History of Lunch Bunch

The Lunch Bunch 

Calvary Lutheran Church

Yuma, Arizona

            This is a brief sketch of the origin and growth of a group of winter visitors of Calvary Lutheran Church of Yuma, Arizona who subsequently identified themselves as “The Lunch Bunch”. The information set down has been gleaned from the memories of Clara Euhus, Irv Goehring, and many others who have been instrumental in its beginning and the continuation of its activities each season. In a small way, it is a tribute to Irv Goehring.  Irv saw a spiritual need of this particular section of his congregation and worked tirelessly to fulfill it, and to Clara and Fred Euhus who have given so completely of themselves in this … their special ministry to winter visitors.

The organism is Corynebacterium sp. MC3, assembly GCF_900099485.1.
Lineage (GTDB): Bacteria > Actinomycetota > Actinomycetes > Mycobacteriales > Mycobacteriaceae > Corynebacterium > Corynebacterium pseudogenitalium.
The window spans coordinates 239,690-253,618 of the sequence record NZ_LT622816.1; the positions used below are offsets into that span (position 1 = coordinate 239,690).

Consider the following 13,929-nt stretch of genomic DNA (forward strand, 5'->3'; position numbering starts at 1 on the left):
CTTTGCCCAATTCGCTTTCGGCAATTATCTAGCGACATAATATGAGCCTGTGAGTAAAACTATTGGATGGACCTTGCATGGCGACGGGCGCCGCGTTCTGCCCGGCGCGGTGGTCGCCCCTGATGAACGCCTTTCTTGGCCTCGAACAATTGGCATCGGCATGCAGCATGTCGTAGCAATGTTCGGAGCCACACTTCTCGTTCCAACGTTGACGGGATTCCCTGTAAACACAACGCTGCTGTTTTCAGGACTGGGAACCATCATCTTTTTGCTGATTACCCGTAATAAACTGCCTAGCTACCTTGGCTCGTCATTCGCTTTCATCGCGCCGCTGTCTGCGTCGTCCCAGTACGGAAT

Irv Goehring was installed as pastor of Calvary Lutheran Church in March of 1969. Congregations at this particular time were looking for a special ministry and Pastor Goehring saw an obvious one … the ministry to the visitors from the north who came to spend the winter months in the sun. In 1969 Calvary had two services and though the “snow birds”, as they were affectionately called, visited in front of the church after each service, there was no means of gathering them together and nothing to give them a feeling of fellowship and belonging. Pastor Goehring with the church council decided to find out how they could better serve these retired people who were away from home and to bring the Christians who shared a common faith together. Therefore, it was that on the afternoon of December 5, 1969, the council members and their wives invited members of the winter visitor group to a tea. Those winter visitors who attended were Marie and Charlie Fields, Bill and Mary Newman, Mr. Palmer and wife Clara, Adolph and Grace Hoffman, Elmer and Lila Borgens, Tillie and Lee Valburg, Tom and Ann Craig, Emmett and Pauline Hammond along with Clara Euhus and Pastor Goehring. As a result of this meeting, the winter visitors began meeting once a month for a pot-luck lunch at noon and a Bible study following. This did not catch on too well at first. It was not until after the group started meeting once a week that a bond grew among these people and a feeling of enthusiasm and anticipation for the meetings developed. After the lunch and Bible study, there was time for some spontaneous fund and soon a planned program followed. The visitors were brought together in the sharing of Gods word and in fun and fellowship to the point of becoming even more than friends. They became part of a “winter family” who kept in touch during the summer and looked forward to being united in the fall. It was decided to begin with the first Wednesday in December and to end with the last Wednesday in March, when most of the winter visitors are in Yuma.